By Mike Mignola, John Arcudi, Alex Maleev and Dave Stewart
This go-round we get to see a little more Hellboy and a little more action, and everything feels like a warm, familiar blanket from your childhood. It’s like Hellboy of old and it’s something that’s been lacking from comic shelves for far too long. A book of this calibre, with a creative team of this level, is not something that we get often enough—and maybe that’s a good thing, so when we do get it, it’s special—but it sure feels like a shining light amongst a lot of bland, middle-of-the-road work.
And, hey, before that gets you up in arms about all the great comics out there, yes, there are a lot of great comics produced week in and week out but, on the other side of that, there are certainly a lot that aren’t great. Hellboy and the BPRD just happens to be standing a little taller than most.
Whether or not Mignola and John Arcudi are just in a nostalgic mood or that’s just how a story of Hellboy’s first case plays out, Hellboy and the BPRD #2 reads and feels like it would fit perfectly in amongst the classic Hellboy line-up like just another mini-series within the main series, as was the case back then. To be able to step back almost twenty years and bring back that feeling of freshness, while still being familiar, is a helluva trick to pull off. If you haven’t read the original Hellboy run, this might sound like nonsensical gibberish, because it really is difficult to put into words, but with Hellboy and the BPRD everything just feels right. Truly, without missing a beat, Mignola and Arcudi have stoked the flame and it feels about time to go back and re-read Hellboy again.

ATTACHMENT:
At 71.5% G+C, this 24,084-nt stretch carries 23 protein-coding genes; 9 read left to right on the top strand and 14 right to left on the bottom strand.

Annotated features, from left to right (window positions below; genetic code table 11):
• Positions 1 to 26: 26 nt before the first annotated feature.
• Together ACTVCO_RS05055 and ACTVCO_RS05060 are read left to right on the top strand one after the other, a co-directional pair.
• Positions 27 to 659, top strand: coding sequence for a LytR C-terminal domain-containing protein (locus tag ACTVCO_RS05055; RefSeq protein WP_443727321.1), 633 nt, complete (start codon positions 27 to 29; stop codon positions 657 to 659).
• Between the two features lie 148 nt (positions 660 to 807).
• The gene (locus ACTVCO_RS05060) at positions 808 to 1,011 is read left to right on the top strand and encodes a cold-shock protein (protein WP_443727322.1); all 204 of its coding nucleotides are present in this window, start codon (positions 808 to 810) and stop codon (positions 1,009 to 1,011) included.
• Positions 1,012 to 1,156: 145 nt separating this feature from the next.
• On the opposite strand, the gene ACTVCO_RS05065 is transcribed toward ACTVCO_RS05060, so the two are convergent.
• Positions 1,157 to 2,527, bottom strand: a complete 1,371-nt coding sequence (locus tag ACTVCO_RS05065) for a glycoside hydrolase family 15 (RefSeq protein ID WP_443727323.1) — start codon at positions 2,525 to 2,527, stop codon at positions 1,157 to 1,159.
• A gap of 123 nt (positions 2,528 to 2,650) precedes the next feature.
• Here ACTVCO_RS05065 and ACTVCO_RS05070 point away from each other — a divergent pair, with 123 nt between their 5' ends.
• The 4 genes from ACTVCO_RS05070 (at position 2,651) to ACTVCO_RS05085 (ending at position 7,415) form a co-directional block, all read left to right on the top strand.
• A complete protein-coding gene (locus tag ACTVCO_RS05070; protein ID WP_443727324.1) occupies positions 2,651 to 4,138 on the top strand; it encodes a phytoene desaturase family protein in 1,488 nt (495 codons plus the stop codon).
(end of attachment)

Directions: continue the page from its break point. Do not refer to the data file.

At certain points in his art, you can’t help but feel like Alex Maleev is paying homage to the master, Mike Mignola. Some shots of Hellboy, the angles and the shading, you’d swear were done by Mignola himself on some of those early Hellboy books. Maybe that’s crazy talk because, obviously, Maleev has his own style and technique and maybe there’s more detail, but damn. Some of those panels and angles of Hellboy during his Demon brawl are just uncanny. Aside from that, which is a big plus of course, Maleev shines with his character work. All the characters and expressions and postures are just fantastic and expertly drawn. Even with his lack of backgrounds, a Mignola signature, add to the nostalgic feel of the book. Not to mention you add in Dave Stewart who adds even more classic looking colors, with his signature Dave Stewart mastery, to the book and, damn, this is not only a great looking book it brings back so many feels.
Hellboy and the BPRD is full of feels; the art and the story are of Hellboy of old, with a hint of new car smell. It’s everything that every Hellboy fan ever wanted, without Mignola going back on his “once it’s broken, it can’t be fixed” line. Sure, that line was more about what he was doing, and has done, in B.P.R.D., but it applies here as well. This series is for you, even if you’ve never read Hellboy and won’t have these feels. Why? Because it’s a great comic and I guarantee you’ll want you dive right into the Mignolaverse shortly after. Even if you’re late to the party.